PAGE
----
California sea lions aren’t the only pinnipeds in crisis this year. Guadalupe fur seals, a threatened species, seem to be struggling with the same food availability issues and have stranded along our coast at five times the record yearly rate.
June 10, 2015
With their diminutive snouts, extra-long front flippers and outstretched ear flaps, Guadalupe fur seal pups can appear almost alien-like, especially when wet. But this year, the appearance of these furry “Yodas” is more than just a little unusual—it’s downright alarming.
So far in 2015, The Marine Mammal Center has rescued 27 Guadalupe fur seals—more than five times the record high we’ve seen in our 40 years.
These numbers pale in comparison to the more than 1,100 California sea lions we’ve rescued during this same time period, but relatively speaking, the influx of Guadalupe fur seals is just as distressing, if not more so.
Unlike California sea lions, which are thriving with a population estimated at 300,000 individuals, Guadalupe fur seals are currently listed as Threatened under the U.S. Endangered Species Act with as few as 34,000 individuals remaining. Little is known about this elusive species, which spends most of its time offshore, fishing for food in deeper waters.
What we do know about Guadalupe fur seals is that their primary breeding ground is Guadalupe Island, 150 miles off the coast of Baja California. Their life cycle is similar to their more abundant sea lion cousins. Mothers give birth on the island in June and July, and temporarily leave their pups on the beach for several days as they forage for food nearby. They return frequently to nurse their pups over the course of about nine months.
Scientists say that the unusually warm waters that have been affecting food availability for mother sea lions near the Channel Islands have also been affecting the waters near Guadalupe Island. As fish populations change in response to these warmer waters, mother fur seals may have a harder time finding the food they need to nourish themselves and their pups. Once the pups are weaned, they too seem to be having trouble finding the food they need.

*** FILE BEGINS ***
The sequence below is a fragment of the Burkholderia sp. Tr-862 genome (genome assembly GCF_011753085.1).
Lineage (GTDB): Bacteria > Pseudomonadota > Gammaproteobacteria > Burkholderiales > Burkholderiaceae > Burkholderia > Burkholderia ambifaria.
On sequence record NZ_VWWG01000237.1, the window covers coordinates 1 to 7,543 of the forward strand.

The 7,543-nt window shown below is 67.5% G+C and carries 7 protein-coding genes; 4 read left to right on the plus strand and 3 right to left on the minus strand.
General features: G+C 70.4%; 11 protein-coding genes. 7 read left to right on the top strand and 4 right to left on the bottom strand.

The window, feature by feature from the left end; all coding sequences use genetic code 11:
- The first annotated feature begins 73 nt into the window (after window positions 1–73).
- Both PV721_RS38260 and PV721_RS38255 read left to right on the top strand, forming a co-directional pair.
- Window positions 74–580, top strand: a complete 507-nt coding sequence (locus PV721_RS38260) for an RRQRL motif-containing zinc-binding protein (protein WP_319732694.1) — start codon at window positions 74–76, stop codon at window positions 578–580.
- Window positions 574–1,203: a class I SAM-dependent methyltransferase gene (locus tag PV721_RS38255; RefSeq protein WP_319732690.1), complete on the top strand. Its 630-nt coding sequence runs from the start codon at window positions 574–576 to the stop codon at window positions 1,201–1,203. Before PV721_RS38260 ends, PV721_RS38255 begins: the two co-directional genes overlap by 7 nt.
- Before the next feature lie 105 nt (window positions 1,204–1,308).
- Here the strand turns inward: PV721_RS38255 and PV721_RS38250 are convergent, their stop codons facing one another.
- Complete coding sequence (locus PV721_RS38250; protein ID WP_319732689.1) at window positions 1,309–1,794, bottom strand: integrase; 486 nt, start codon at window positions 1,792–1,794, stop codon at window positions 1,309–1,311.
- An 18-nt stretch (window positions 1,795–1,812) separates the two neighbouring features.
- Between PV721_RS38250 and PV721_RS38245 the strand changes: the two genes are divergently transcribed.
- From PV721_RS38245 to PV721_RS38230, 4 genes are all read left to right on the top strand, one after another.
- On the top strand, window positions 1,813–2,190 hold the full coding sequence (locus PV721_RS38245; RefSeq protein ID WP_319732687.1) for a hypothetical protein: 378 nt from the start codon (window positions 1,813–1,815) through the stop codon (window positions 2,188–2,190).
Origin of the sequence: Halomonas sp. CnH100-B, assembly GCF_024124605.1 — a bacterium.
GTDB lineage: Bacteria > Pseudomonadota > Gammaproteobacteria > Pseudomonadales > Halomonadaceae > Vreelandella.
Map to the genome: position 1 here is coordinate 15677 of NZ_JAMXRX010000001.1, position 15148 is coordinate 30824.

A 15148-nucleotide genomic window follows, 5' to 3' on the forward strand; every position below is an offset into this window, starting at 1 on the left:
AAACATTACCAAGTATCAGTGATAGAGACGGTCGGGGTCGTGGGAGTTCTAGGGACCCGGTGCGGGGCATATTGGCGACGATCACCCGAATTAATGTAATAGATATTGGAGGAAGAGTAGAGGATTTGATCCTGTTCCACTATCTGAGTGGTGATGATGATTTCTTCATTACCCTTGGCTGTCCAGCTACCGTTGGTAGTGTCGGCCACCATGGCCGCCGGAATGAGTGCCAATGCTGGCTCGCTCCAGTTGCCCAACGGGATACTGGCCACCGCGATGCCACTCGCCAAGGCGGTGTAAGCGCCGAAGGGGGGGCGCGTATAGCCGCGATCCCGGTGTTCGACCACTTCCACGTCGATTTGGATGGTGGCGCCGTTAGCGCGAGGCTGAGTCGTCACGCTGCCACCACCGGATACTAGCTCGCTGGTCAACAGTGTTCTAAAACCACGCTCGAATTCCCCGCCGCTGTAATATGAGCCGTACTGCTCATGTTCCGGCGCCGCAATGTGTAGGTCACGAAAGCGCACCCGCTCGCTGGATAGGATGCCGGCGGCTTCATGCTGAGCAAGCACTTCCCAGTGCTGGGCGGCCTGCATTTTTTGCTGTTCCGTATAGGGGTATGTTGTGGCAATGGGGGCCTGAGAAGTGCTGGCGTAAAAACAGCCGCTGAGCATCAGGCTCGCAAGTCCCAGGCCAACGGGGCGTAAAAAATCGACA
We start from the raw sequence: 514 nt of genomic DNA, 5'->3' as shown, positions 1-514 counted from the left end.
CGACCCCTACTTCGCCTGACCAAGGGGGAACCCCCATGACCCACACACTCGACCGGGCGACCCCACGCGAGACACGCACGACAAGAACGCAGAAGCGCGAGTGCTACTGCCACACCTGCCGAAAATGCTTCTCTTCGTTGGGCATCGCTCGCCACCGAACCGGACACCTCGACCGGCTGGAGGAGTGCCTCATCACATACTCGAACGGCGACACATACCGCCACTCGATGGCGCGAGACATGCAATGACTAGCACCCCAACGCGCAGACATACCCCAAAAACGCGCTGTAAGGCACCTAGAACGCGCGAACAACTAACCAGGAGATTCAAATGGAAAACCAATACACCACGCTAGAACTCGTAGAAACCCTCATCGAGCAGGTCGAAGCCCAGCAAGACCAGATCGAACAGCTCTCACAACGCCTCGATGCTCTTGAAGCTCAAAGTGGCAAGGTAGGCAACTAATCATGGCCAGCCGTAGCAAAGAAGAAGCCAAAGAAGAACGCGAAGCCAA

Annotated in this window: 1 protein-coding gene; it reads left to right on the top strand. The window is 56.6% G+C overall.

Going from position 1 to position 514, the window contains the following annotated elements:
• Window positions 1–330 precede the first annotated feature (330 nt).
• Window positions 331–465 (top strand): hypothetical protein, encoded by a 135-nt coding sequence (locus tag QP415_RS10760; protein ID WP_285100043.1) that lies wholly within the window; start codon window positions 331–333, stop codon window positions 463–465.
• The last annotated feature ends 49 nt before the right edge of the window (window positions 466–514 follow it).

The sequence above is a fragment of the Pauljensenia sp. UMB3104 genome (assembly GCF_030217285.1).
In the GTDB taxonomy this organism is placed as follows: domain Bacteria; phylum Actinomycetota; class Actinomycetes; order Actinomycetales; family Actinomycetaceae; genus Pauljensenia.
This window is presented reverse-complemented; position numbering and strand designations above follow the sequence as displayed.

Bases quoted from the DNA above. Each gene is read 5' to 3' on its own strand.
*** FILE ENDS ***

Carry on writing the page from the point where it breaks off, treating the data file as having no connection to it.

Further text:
“These stranded animals are just the tip of the iceberg in terms of animals affected by the unusually warm water temperatures we’ve been seeing off the coast,” says Tenaya Norris, the Center’s marine scientist.
Most of the Guadalupe fur seals we’ve seen this year have been young animals stranding in an emaciated condition not unlike the sea lion pups.
Guadalupe fur seal Silkster was admitted to the Center’s hospital on April 2 weighing just 17 pounds. Less than two weeks later, Rico was admitted at 14 pounds. Though both of these pups were about 10 months old at the time, they tipped the scales at barely over birth weight, which is estimated to be about 13 pounds for a healthy pup.
A Silver-Coated Lining
As our veterinary experts continue to care for emaciated patients like these, our researchers are using this unusual occurrence to learn as much as they can about this threatened species.
“We rarely, if ever, see Guadalupe fur seals near shore,” says Geno DeRango, a stranding coordinator at The Marine Mammal Center. “So the animals that strand on our beaches provide researchers with some of the only opportunities to learn more about their natural history and biology.”
Patients at the Center typically get an admit exam during which blood and tissue samples might be taken to help the Center’s veterinary team determine the cause of stranding. These samples can also contribute to future research, such as genetic studies.
But in the case of Guadalupe fur seals, researchers lack baseline data for even the most basic information, like the standard length for certain age classes.